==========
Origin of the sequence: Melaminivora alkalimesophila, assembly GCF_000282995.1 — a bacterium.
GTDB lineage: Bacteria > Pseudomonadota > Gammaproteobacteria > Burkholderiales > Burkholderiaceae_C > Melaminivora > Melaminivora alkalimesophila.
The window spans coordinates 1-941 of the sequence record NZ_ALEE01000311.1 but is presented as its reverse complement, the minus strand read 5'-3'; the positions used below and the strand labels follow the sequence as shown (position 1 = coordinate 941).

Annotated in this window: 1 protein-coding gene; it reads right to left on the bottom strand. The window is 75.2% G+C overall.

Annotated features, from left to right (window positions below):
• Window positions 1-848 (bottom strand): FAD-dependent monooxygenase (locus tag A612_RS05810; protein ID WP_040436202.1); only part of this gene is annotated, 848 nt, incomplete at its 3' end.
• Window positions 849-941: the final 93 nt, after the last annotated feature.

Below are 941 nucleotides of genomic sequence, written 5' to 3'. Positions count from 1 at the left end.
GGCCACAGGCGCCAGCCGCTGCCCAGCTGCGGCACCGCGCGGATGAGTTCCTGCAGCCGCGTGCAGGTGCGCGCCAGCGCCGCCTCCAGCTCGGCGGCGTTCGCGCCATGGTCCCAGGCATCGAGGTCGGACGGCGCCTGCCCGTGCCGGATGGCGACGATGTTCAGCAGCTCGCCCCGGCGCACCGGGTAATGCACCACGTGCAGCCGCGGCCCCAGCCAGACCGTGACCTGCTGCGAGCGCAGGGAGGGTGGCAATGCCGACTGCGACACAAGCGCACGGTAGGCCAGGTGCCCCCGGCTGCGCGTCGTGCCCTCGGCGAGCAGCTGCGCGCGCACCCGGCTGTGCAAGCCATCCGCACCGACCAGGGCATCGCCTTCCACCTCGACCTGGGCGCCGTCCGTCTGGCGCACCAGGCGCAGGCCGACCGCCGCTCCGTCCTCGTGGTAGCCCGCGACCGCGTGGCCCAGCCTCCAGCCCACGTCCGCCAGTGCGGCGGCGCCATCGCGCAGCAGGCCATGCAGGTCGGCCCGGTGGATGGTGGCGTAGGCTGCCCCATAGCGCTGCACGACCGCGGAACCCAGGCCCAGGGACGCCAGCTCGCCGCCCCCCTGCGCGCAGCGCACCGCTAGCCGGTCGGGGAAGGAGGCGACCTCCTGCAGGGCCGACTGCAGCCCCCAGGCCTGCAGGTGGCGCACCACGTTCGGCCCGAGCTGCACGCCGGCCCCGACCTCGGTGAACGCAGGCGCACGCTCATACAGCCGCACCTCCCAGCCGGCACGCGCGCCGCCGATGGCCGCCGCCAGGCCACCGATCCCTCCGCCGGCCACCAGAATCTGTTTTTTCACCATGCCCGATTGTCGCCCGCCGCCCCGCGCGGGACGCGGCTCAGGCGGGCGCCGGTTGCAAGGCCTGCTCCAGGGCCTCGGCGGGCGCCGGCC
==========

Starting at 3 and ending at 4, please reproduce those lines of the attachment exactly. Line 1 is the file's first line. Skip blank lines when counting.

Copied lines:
The window spans coordinates 1-941 of the sequence record NZ_ALEE01000311.1 but is presented as its reverse complement, the minus strand read 5'-3'; the positions used below and the strand labels follow the sequence as shown (position 1 = coordinate 941).

Annotated in this window: 1 protein-coding gene; it reads right to left on the bottom strand. The window is 75.2% G+C overall.